What is one thing you would change about the food ecosystem in your community that would make a profound impact on your patients' quality of life?
This is a difficult question to answer because it’s almost impossible to find “one thing” that would make a profound impact on quality of life. As a high impact starting point, however, I would love to see a change in the organization and structure of the grocery stores. It would be amazing to have the grocery store organized into sections that include: Local. Healthy Snacks. Good for High Blood Pressure. Diabetic Friendly. Low Sodium. Whole Grain. High Fiber. These could be the first aisles that you see when you get into a store, as opposed to the high sugar and on-sale processed foods that bombard you when you walk in. The rest of the store can be organized into these sections: High Sugar. Highly Processed. No Nutritional Value. High Saturated Fat. Bad for Your Heart. Salted like the Ocean. Guaranteed to make your Blood Sugar go up.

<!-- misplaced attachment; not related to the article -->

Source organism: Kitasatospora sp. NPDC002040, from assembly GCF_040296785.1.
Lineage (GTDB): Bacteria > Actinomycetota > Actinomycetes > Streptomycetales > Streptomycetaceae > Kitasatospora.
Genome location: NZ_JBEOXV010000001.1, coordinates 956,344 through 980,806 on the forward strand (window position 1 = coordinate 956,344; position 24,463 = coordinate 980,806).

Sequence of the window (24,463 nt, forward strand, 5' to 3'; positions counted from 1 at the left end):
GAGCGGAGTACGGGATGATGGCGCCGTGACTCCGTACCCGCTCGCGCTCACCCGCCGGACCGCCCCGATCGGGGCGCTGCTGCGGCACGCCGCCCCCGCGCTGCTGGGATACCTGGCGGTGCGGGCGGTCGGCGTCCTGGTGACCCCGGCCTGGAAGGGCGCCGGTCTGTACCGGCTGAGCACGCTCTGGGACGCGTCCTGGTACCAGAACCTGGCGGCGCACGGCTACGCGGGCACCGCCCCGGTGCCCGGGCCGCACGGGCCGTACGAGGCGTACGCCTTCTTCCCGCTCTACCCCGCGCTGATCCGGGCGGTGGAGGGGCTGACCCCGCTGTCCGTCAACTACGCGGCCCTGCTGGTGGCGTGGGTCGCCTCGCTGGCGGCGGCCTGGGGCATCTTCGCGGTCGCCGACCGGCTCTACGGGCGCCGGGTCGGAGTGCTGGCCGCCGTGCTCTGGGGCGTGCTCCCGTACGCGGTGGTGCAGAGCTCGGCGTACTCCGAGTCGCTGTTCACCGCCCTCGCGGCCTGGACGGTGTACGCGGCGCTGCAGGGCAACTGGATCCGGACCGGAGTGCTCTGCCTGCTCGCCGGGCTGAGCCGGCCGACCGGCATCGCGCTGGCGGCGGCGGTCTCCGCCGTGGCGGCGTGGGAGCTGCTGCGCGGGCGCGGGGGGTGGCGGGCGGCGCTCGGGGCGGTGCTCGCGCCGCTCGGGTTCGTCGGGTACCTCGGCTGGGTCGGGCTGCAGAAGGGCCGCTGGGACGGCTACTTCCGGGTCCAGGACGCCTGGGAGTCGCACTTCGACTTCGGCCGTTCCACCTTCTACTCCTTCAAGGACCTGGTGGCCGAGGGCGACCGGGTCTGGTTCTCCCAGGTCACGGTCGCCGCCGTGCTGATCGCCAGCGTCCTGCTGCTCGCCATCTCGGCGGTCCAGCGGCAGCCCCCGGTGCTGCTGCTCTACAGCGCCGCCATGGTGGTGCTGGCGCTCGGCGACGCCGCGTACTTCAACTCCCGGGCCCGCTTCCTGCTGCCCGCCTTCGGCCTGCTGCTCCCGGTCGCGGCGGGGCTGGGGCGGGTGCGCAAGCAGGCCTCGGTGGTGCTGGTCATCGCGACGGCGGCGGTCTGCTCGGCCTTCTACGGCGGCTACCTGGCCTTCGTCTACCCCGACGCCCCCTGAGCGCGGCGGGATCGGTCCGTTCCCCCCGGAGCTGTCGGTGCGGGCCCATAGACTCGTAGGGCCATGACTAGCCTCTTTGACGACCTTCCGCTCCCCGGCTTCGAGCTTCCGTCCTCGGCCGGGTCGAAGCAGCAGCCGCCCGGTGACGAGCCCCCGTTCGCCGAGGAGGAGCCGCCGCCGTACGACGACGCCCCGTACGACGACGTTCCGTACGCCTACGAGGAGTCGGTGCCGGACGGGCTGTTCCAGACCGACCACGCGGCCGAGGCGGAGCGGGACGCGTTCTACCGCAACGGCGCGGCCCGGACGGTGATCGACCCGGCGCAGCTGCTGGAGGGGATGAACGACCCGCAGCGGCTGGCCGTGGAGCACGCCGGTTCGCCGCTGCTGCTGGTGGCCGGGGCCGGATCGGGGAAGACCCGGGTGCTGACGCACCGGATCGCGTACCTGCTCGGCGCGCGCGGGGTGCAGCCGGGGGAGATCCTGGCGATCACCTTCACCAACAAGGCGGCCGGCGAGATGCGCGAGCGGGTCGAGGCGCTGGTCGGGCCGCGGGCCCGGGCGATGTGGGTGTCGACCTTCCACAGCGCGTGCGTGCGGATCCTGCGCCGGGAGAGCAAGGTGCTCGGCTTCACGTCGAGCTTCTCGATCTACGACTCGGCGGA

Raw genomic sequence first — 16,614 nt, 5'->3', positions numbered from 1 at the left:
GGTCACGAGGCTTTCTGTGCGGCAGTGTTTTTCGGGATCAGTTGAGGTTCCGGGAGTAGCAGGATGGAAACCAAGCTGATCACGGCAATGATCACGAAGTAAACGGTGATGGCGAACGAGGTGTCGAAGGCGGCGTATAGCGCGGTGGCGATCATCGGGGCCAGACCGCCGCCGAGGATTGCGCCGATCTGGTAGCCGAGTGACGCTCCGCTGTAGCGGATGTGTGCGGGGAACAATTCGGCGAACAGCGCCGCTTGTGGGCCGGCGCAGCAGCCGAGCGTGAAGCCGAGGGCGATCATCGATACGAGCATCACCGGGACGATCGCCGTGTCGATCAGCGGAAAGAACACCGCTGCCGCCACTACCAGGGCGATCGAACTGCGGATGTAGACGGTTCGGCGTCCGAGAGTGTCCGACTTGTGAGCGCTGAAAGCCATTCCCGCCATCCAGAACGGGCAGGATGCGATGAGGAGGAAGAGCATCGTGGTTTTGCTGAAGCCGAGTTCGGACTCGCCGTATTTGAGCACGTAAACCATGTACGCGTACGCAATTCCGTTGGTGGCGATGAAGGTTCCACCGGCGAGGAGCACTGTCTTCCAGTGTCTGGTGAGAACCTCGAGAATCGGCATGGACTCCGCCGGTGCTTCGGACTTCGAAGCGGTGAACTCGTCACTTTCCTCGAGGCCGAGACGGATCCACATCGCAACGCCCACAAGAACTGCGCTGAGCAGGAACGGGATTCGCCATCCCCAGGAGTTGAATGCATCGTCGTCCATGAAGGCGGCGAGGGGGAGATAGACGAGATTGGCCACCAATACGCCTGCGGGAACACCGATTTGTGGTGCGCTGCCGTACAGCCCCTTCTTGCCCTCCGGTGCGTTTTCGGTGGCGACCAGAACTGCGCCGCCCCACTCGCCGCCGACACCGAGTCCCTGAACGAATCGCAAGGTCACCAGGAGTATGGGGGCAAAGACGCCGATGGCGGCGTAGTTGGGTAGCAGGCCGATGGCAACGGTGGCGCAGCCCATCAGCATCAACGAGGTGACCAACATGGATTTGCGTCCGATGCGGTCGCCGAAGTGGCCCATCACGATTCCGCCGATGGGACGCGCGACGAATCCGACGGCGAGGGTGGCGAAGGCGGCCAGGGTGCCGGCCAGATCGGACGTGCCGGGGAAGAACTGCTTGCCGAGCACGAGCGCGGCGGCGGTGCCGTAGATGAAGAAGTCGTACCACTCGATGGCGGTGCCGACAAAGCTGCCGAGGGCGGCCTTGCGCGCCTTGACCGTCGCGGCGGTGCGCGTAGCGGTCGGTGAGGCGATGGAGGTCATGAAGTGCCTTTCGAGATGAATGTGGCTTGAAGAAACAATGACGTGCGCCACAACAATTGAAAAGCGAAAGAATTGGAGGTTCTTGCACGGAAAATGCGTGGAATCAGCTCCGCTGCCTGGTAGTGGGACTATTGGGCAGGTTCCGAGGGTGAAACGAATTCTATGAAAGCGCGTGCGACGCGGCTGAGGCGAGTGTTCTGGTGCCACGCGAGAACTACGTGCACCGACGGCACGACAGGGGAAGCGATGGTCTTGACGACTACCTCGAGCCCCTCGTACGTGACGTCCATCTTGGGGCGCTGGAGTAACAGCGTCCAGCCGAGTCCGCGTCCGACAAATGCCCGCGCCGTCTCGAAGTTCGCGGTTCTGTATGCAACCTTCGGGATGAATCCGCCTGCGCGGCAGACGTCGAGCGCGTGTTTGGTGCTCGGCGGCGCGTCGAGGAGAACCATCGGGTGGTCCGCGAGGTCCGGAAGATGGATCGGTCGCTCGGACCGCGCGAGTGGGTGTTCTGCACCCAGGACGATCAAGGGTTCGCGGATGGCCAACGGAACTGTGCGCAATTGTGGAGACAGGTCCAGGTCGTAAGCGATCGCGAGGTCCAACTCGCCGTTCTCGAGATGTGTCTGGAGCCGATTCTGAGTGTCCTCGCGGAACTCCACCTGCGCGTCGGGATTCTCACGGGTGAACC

When did you first realize your patients struggle unnecessarily hard to lead healthy lives?
A few years after I started practicing as a nephrologist, I was caring for a man in his mid 40s with diabetes, high blood pressure and obesity. He worked full time for many years, but because he had struggled with these issues since his twenties, the burden of his health issues became too much for him to handle, and he went on disability.
When I saw him in the office five years later, he was ready to make a change in his health. Once he made that decision, the obstacles for him to get healthy were more than I ever imagined.